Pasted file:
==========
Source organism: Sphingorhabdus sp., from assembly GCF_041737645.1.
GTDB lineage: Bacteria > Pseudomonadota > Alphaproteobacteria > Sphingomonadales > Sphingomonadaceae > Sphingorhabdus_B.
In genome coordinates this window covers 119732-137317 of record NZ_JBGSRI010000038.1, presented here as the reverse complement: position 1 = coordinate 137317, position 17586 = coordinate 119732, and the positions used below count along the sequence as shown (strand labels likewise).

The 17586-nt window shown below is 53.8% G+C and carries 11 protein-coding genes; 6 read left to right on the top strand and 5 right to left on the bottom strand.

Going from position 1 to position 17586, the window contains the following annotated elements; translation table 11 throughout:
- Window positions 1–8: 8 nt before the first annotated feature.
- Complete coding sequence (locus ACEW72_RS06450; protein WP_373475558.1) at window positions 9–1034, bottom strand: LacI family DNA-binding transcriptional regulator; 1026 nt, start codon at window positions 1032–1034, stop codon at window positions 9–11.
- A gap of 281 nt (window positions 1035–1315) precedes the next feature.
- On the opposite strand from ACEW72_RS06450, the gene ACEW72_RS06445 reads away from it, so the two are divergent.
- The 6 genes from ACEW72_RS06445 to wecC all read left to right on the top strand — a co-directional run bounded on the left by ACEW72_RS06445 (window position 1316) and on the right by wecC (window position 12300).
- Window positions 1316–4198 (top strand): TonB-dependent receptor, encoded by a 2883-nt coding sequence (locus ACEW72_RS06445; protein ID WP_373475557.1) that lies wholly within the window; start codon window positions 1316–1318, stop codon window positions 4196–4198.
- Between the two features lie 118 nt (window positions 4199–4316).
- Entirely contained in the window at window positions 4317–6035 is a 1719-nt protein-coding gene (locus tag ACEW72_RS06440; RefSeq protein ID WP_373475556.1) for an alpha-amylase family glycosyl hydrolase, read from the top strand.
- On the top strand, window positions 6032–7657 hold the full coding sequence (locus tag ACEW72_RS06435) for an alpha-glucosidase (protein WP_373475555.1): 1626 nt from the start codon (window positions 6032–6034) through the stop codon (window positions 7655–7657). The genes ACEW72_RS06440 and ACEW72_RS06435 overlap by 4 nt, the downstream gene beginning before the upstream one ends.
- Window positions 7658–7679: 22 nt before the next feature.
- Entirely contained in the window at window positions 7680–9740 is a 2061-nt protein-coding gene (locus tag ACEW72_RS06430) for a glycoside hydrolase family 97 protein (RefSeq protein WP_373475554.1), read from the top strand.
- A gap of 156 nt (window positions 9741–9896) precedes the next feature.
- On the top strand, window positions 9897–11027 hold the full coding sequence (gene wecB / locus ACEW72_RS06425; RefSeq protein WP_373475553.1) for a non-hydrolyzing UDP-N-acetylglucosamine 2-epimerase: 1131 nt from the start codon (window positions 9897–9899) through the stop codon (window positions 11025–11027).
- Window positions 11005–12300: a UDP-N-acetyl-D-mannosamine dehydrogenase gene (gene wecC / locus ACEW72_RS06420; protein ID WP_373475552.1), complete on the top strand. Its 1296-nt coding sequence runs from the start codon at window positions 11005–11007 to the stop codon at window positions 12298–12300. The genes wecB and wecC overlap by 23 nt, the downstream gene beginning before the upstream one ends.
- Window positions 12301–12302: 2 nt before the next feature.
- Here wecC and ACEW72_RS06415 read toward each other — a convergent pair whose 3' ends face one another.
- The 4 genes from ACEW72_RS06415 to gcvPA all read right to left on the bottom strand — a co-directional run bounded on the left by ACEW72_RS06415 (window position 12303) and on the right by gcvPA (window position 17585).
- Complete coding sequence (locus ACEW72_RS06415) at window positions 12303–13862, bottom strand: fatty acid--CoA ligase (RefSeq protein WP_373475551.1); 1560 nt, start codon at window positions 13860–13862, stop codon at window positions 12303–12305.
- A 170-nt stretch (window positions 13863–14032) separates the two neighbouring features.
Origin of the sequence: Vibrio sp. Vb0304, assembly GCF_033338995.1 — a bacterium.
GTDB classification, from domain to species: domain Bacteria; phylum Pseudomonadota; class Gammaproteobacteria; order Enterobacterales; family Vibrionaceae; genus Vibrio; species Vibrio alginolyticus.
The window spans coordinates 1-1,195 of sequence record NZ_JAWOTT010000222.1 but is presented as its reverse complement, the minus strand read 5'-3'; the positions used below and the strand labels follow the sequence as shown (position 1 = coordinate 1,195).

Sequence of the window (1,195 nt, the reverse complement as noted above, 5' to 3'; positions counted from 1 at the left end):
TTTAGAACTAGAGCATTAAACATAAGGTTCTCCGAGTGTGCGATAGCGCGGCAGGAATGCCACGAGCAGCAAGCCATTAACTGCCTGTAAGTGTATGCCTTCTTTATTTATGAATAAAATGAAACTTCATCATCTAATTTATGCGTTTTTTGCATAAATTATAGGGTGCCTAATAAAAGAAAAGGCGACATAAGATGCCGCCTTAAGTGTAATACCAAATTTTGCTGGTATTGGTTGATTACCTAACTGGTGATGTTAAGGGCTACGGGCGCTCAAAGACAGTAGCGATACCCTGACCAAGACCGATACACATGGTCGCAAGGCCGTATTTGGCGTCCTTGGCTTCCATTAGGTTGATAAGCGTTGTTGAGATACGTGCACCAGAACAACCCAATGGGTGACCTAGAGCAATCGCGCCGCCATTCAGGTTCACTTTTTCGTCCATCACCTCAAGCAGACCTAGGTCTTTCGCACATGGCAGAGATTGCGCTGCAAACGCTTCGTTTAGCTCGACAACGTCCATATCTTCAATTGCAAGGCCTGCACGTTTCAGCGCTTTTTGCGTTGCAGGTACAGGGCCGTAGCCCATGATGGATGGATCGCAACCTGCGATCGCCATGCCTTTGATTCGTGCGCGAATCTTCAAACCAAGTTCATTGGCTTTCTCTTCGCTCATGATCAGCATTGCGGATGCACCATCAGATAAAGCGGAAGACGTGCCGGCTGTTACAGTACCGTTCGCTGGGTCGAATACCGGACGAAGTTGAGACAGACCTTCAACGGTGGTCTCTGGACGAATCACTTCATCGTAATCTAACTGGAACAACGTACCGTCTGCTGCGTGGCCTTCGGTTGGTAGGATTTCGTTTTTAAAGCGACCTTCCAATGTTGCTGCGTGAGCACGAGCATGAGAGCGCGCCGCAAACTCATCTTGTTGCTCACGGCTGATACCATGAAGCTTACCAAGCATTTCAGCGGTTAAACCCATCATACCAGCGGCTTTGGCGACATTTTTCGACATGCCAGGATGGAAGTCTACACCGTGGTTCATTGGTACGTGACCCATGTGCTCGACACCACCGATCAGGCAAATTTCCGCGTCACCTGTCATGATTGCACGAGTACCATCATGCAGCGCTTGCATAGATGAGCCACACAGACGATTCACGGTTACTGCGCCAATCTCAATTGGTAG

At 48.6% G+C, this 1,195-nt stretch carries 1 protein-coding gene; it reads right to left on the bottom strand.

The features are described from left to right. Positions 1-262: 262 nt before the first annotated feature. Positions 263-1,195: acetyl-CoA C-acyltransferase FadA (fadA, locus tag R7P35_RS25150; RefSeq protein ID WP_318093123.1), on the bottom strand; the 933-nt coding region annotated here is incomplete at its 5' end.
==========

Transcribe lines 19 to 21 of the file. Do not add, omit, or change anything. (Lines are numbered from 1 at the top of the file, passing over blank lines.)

- Window positions 11005–12300: a UDP-N-acetyl-D-mannosamine dehydrogenase gene (gene wecC / locus ACEW72_RS06420; protein ID WP_373475552.1), complete on the top strand. Its 1296-nt coding sequence runs from the start codon at window positions 11005–11007 to the stop codon at window positions 12298–12300. The genes wecB and wecC overlap by 23 nt, the downstream gene beginning before the upstream one ends.
- Window positions 12301–12302: 2 nt before the next feature.
- Here wecC and ACEW72_RS06415 read toward each other — a convergent pair whose 3' ends face one another.